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Jurors hear opening arguments in 2018 Tangent murder case
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Jurors hear opening arguments in 2018 Tangent murder case

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041521-adh-nws-Cheever Trial-my

Defense attorney Donald Scales speaks to Judge Thomas McHill on behalf of his client, Chad Cheever, who chose to stay at the jail instead of sitting in on his trial. Deputy Linn County District Attorneys Julia Baker and Alex Olenick sit to the left while assistant Krystal Daniel sits next to Scales. Cheever is facing charges in the death of his uncle, Donald Whisenhunt, who was killed in May 2018.

A jury heard opening arguments and the first testimony in a Linn County murder trial Wednesday.

Chad Cheever, 47, a Linn County resident, is accused of killing his relative Don Whisenhunt, 60, in September 2018. Cheever, the nephew of Whisenhunt’s ex-wife’s, was living with Whisenhunt at the time. Cheever is charged with murder by abuse and second-degree assault. He faces a possible life sentence if convicted.

Cheever’s trial, presided over by Linn County Circuit Court Judge Thomas McHill, was originally scheduled for June 2020 but was postponed due to COVID-19.

During opening arguments, prosecuting attorney Julia Baker told jurors that Cheever was a dangerous and violent man who beat Whisenhunt and left him to die overnight outside his Tangent home. Baker said an autopsy showed Whisenhunt had a broken vertebra and a number of other serious injuries indicating he was severely injured prior to his death. The state is seeking an enhanced sentence for Cheever if convicted due to Cheever’s criminal history, which includes assault and robbery.

Defense attorney Donald Scales argued that Whisenhunt was an alcoholic with a temper who initiated a physical altercation with Cheever after becoming angry about a family matter Cheever was discussing with Whisenhunt’s daughter, Tami Jean Fulbright. Scales said he believes the evidence will show Cheever hit Whisenhunt with an uppercut after being “palmed” in the face by  Whisenhunt.

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Fulbright, who pleaded guilty to first-degree criminal mistreatment in relation to Whisenhunt's death, was mentioned on several occasions Wednesday. Fulbright withheld necessary and adequate medical treatment from Whisenhunt, and the prosecution alleges Cheever was similarly neglectful — a prerequisite for someone to be convicted of murder by abuse.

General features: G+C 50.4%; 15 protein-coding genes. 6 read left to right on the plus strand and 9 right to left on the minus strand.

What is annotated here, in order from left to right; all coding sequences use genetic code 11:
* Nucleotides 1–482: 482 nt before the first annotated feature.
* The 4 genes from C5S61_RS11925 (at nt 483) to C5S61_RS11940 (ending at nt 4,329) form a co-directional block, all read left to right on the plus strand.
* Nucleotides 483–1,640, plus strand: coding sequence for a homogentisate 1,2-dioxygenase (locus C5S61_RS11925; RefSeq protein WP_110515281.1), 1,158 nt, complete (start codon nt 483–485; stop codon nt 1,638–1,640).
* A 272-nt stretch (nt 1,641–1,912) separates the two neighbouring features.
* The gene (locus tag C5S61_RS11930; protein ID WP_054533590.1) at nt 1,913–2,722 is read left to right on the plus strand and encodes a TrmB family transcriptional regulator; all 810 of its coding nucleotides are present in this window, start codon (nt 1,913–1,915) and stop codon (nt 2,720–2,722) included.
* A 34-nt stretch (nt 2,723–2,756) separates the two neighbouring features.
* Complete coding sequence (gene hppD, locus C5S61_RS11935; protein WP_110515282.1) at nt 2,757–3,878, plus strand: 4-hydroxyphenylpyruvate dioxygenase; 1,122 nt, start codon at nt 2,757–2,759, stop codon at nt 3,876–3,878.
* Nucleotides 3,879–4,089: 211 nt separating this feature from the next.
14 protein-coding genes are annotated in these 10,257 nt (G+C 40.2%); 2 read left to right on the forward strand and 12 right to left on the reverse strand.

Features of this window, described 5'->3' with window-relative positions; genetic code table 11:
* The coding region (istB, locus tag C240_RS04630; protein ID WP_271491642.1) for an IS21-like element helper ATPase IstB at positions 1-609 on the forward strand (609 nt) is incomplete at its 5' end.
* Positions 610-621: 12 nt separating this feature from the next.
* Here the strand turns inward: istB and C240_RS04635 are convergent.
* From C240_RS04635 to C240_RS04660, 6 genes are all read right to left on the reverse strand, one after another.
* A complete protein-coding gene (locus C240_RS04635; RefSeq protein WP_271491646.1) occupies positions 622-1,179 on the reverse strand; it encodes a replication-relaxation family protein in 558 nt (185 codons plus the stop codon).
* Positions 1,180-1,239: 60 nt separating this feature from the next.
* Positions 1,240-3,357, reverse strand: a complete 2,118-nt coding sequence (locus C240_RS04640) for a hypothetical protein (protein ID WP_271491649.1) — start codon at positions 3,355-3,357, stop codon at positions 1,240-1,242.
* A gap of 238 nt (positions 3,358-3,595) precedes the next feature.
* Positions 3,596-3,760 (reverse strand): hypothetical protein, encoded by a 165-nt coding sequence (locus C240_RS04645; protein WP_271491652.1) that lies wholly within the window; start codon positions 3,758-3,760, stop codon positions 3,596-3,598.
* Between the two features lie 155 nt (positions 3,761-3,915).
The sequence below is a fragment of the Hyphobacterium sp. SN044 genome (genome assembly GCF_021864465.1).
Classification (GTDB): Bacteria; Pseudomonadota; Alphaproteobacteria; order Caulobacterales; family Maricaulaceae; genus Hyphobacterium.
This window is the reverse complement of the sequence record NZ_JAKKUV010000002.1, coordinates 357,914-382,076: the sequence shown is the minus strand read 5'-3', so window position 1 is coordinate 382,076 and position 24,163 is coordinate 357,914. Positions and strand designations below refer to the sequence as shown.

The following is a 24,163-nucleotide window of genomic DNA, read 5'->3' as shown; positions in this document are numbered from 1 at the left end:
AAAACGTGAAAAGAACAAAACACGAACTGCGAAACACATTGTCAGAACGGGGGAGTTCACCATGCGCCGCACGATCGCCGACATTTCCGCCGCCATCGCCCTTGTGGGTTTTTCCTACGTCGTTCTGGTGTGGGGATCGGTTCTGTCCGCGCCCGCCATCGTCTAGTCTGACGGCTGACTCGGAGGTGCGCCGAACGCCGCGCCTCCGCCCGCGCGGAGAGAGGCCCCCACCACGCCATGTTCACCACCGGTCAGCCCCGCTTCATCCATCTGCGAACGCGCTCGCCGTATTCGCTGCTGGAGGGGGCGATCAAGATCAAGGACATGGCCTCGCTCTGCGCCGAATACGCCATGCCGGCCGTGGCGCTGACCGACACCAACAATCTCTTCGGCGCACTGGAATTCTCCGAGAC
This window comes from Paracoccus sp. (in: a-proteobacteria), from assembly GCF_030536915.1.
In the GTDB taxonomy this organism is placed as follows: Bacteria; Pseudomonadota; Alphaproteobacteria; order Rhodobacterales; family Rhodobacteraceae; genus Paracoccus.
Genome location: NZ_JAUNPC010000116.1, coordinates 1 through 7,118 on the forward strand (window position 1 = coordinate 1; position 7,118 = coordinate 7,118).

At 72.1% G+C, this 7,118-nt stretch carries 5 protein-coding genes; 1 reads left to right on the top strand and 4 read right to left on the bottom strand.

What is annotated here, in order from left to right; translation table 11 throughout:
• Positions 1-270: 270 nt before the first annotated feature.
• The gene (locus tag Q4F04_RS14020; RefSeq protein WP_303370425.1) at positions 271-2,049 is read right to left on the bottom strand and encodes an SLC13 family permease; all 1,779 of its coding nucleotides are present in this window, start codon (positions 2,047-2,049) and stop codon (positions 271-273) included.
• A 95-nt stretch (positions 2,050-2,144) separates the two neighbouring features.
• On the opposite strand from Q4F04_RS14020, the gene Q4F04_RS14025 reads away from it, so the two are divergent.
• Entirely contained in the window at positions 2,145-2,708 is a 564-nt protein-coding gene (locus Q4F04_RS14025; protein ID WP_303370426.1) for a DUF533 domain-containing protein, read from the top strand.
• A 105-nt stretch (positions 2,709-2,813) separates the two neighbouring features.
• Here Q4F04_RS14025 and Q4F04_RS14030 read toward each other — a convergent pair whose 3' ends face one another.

The court also heard from two of Whisenhunt’s adult sons, Thomas Whisenhunt and Mark Whisenhunt, as well as his former romantic partner of more than 15 years, Laurie Brunson. Each said Don Whisenhunt had a drinking problem but denied that he was violent or physically aggressive, which Cheever’s attorneys asked about on several occasions.

The defense also asked multiple witnesses about alleged incidents in which Don Whisenhunt had passed out intoxicated in strange places, such as a ditch or behind the wheel of his truck.

Thomas Whisenhunt testified that Fulbright brought Cheever to Thomas Whisenhunt’s house after an altercation between Cheever and Don Whisenhunt. Cheever slept on Thomas Whisenhunt’s couch the night Don Whisenhunt died, Thomas Whisenhunt testified.

Cross-examination by Cheever’s attorneys was at times heated, as multiple witnesses said they had trouble recalling statements made to law enforcement in the days after Whisenhunt’s death more than two years ago.

Cheever was not present in court aside from briefly appearing via video to affirm he had decided not to participate in the trial under his own volition.

K. Rambo can be contacted at 541-812-6091 or Follow on Twitter via @k_rambo_.


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